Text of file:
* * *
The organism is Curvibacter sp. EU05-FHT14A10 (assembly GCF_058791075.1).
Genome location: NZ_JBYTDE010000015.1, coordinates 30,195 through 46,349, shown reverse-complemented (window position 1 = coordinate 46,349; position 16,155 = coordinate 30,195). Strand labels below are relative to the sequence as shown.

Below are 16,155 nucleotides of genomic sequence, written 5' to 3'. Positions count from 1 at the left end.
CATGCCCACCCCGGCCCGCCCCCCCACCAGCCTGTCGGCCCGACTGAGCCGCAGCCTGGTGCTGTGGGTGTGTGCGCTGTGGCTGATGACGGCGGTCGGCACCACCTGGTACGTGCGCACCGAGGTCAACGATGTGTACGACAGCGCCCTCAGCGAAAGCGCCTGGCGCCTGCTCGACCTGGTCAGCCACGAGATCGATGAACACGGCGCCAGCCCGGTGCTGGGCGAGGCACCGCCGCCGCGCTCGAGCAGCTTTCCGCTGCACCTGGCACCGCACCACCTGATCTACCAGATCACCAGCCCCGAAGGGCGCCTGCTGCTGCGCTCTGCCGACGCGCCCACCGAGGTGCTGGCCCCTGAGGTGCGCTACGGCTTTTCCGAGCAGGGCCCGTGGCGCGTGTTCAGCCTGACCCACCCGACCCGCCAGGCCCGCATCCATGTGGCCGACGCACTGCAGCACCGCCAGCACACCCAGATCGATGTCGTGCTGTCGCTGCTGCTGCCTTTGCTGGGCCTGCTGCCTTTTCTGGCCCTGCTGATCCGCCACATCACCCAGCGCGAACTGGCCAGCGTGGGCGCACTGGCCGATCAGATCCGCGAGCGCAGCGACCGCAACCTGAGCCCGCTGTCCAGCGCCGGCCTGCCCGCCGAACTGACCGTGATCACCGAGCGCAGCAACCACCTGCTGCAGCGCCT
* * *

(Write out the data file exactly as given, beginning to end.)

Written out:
The organism is Curvibacter sp. EU05-FHT14A10 (assembly GCF_058791075.1).
Genome location: NZ_JBYTDE010000015.1, coordinates 30,195 through 46,349, shown reverse-complemented (window position 1 = coordinate 46,349; position 16,155 = coordinate 30,195). Strand labels below are relative to the sequence as shown.

Below are 16,155 nucleotides of genomic sequence, written 5' to 3'. Positions count from 1 at the left end.
CATGCCCACCCCGGCCCGCCCCCCCACCAGCCTGTCGGCCCGACTGAGCCGCAGCCTGGTGCTGTGGGTGTGTGCGCTGTGGCTGATGACGGCGGTCGGCACCACCTGGTACGTGCGCACCGAGGTCAACGATGTGTACGACAGCGCCCTCAGCGAAAGCGCCTGGCGCCTGCTCGACCTGGTCAGCCACGAGATCGATGAACACGGCGCCAGCCCGGTGCTGGGCGAGGCACCGCCGCCGCGCTCGAGCAGCTTTCCGCTGCACCTGGCACCGCACCACCTGATCTACCAGATCACCAGCCCCGAAGGGCGCCTGCTGCTGCGCTCTGCCGACGCGCCCACCGAGGTGCTGGCCCCTGAGGTGCGCTACGGCTTTTCCGAGCAGGGCCCGTGGCGCGTGTTCAGCCTGACCCACCCGACCCGCCAGGCCCGCATCCATGTGGCCGACGCACTGCAGCACCGCCAGCACACCCAGATCGATGTCGTGCTGTCGCTGCTGCTGCCTTTGCTGGGCCTGCTGCCTTTTCTGGCCCTGCTGATCCGCCACATCACCCAGCGCGAACTGGCCAGCGTGGGCGCACTGGCCGATCAGATCCGCGAGCGCAGCGACCGCAACCTGAGCCCGCTGTCCAGCGCCGGCCTGCCCGCCGAACTGACCGTGATCACCGAGCGCAGCAACCACCTGCTGCAGCGCCT